Cádiz gives trainees a feel for authentic Andalucian life – it’s a small city, meaning that there’s plenty to see and do, but everything’s within walking distance. It’s a city where the modern mixes with the traditional: you can enjoy some of grandma’s tapas in a typical bar with a glass of local sherry or splash out on dinner in one of the up-and-coming fusion restaurants around the city.
Also, there’s definitely something about the light in Cádiz – it rarely rains and the sky is often a piercing blue, cloudless and bright.
What does a typical day look like for you?
When I’m tutoring on the Trinity CertTESOL course, my day might start at 9.15am with an input session. I often do the phonology sessions as well as being the Learner Profile and Materials tutor on some of our courses.
After chatting to the trainees about their lessons for the day, I’ll be observing Teaching Practice from 11 – 1, then it’s a quick break before we give feedback on the lessons. In Teaching Practice Guidance, the trainees and I chat together about their lessons for the following day – brainstorming engaging activities to start the class, providing ideas for how to incorporate materials into the lesson or looking at suitable texts to adapt for our learners.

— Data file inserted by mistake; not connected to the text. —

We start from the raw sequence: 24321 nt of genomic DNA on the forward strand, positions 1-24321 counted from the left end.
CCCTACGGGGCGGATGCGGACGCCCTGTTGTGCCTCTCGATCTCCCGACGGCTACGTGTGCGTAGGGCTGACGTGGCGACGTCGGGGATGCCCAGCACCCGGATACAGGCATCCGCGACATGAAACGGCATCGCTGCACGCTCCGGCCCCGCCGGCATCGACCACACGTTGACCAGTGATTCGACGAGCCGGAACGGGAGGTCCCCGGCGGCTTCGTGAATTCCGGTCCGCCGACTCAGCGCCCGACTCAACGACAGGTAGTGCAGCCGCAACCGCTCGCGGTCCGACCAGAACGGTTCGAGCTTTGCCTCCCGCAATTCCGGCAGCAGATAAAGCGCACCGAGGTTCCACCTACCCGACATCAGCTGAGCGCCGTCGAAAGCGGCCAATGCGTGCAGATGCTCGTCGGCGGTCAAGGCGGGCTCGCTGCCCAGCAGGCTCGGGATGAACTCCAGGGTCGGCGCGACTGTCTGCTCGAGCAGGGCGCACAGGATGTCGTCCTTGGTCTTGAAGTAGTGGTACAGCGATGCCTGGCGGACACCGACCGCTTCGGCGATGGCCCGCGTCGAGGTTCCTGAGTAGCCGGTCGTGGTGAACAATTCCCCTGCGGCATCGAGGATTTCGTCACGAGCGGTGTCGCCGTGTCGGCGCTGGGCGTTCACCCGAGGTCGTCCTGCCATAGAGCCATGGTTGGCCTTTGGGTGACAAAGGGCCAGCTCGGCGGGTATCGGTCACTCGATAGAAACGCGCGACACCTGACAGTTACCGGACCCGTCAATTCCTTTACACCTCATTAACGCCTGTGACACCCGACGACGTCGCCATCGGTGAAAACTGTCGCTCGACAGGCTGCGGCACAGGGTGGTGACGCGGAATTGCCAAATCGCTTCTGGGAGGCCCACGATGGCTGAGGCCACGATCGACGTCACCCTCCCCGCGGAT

After lunch, there are two more input sessions in the afternoon, meaning that I usually finish around 7pm.
As TESOL Administrator, I also keep in touch with trainees about upcoming courses, letting them know about the accommodation options and Spanish classes we offer. I also handle the marketing side of TESOL, so I’m often at my computer, writing articles for our blog or preparing the centre’s newsletter.
What are some of the best ways future trainees can prepare themselves for the course?
We’ve recently changed our required pre-course reading and so trainees only need to purchase one book in preparation for the course: Trinity CertTESOL Companion: A Guide for English Language Teachers (Jason Anderson). This book outlines the different components of the course to give trainees a thorough background into what the course entails.